Microsoft Distributed Transaction Coordinator (MSDTC) may be vulnerable to a flaw that allows remote unauthenticated attackers to execute arbitrary code.
The Microsoft Distributed Transaction Coordinator (MSDTC) is described by Microsoft as "distributed transaction facility for Microsoft Windows platforms".
Microsoft Windows platforms may be vulnerable to a flaw in the MSDTC implementation caused by an unchecked buffer that may allow a remote, unauthenticated user to execute arbitrary code and take complete control of the system.
Microsoft Windows 2000 is vulnerable to remote, unauthenticated users exploiting this flaw from the network and locally. Microsoft Windows XP SP1 and Windows Server 2003 are vulnerable to local authenticated attackers exploiting this flaw. Microsoft Windows XP SP2 and Windows Server 2003 SP1 are not vulnerable.
Note that on Windows XP SP1 MSDTC Network DTC Access is allowed by default and if the service is started by any local user, the system may be vulnerable to remote, unauthenticated attacks. An administrator can disable the service and prevent a normal user from starting it. Windows Server 2003 is not configured by default to allow Network DTC Access, though the MSDTC service is started by default. If Network DTC Access is allowed by an administrator, the system may be vulnerable to remote, unauthenticated attacks.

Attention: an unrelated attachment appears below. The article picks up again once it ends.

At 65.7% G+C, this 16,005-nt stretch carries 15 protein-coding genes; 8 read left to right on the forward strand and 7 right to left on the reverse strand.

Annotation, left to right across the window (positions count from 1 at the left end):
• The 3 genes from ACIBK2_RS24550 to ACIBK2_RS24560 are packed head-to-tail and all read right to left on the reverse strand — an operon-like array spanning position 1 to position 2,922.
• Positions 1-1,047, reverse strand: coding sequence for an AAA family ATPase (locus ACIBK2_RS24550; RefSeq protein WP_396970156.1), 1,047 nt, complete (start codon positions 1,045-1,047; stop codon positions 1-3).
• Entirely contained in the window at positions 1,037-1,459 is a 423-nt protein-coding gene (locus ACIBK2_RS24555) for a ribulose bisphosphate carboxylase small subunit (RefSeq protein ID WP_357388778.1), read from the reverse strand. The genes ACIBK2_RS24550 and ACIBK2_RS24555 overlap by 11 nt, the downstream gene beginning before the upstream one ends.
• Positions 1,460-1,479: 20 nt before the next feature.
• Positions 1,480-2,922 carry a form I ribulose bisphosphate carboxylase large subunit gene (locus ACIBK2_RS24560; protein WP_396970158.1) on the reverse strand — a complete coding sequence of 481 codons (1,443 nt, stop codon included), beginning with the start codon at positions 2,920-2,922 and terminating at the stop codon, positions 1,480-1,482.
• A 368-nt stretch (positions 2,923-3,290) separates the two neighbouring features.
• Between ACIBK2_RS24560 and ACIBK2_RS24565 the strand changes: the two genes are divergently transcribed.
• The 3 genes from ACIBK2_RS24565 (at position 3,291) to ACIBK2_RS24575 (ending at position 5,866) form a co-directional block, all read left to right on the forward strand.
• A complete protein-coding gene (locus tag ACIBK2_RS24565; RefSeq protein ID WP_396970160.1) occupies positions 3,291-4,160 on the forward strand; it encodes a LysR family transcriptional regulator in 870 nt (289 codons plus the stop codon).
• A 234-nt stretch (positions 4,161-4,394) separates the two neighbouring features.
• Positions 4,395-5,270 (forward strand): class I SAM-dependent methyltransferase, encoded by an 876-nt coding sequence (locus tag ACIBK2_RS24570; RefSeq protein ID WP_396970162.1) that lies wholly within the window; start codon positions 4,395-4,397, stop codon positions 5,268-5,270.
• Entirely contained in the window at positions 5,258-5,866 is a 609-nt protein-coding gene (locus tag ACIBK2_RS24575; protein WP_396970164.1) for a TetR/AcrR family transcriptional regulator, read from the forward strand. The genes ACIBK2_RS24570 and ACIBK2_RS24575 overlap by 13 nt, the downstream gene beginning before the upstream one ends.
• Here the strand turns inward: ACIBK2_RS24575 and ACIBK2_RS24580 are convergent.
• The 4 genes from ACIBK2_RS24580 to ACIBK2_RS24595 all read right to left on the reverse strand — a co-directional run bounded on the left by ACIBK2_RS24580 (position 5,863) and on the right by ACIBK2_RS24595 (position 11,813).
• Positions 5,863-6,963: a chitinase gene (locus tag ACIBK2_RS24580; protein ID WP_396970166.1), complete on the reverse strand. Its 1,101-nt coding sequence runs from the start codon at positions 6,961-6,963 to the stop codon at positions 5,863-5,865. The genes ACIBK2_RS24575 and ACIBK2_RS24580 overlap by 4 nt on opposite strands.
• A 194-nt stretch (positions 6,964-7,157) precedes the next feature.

Remotely-vulnerable systems listen on port 3372/tcp and a dynamic high TCP port.
Public reports indicate that exploit code is available for this vulnerability at this time.
A remote, unauthenticated attacker may be able to execute arbitrary code on a system.
Apply an update
Please see Microsoft Security Bulletin MS05-051 for more information.
Vendor| Status| Date Notified| Date Updated
Microsoft Corporation| | -| 11 Oct 2005
If you are a vendor and your product is affected, let us know.
Group | Score | Vector
Base | N/A | N/A
Temporal | N/A | N/A
Environmental | N/A | N/A
Microsoft reported this vulnerability, and in turn thank eEye Digital Security for information on the issue.
This document was written by Ken MacInnis.